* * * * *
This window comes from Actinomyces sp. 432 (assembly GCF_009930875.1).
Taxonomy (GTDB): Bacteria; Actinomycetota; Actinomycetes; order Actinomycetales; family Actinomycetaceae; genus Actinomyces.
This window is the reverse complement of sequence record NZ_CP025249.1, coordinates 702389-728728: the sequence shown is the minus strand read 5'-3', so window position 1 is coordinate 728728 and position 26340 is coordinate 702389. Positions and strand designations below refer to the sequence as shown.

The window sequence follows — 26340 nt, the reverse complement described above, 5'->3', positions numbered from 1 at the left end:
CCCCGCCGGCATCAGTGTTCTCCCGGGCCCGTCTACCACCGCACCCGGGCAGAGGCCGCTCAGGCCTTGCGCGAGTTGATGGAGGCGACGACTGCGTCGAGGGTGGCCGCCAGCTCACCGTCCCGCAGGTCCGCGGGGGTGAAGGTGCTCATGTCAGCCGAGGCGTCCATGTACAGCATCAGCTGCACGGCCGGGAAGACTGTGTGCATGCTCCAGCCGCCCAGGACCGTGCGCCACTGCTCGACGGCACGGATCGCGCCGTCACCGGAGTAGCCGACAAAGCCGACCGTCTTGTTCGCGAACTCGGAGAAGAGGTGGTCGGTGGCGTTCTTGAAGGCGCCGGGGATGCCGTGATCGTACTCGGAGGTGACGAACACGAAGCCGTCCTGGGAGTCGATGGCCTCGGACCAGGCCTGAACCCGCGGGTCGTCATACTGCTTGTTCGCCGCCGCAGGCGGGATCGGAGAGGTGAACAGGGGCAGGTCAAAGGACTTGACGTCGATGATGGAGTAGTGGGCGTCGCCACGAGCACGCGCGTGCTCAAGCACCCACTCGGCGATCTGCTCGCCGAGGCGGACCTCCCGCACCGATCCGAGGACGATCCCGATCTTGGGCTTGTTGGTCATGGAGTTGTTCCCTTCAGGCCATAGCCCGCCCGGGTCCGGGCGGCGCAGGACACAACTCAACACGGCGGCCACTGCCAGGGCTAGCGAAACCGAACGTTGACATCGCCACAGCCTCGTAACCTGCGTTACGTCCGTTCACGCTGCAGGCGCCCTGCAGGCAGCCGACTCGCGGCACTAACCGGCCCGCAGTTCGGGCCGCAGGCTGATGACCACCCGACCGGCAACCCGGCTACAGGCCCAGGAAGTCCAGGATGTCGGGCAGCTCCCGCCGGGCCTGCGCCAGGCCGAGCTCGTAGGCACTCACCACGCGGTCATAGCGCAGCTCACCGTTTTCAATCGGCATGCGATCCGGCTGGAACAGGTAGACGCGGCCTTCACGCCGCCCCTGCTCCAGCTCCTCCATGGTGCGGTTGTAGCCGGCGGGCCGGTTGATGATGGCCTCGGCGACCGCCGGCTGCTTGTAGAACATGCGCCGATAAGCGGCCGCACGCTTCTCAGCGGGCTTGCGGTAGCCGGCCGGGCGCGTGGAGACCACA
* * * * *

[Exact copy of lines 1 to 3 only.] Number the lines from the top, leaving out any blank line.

This window comes from Actinomyces sp. 432 (assembly GCF_009930875.1).
Taxonomy (GTDB): Bacteria; Actinomycetota; Actinomycetes; order Actinomycetales; family Actinomycetaceae; genus Actinomyces.
This window is the reverse complement of sequence record NZ_CP025249.1, coordinates 702389-728728: the sequence shown is the minus strand read 5'-3', so window position 1 is coordinate 728728 and position 26340 is coordinate 702389. Positions and strand designations below refer to the sequence as shown.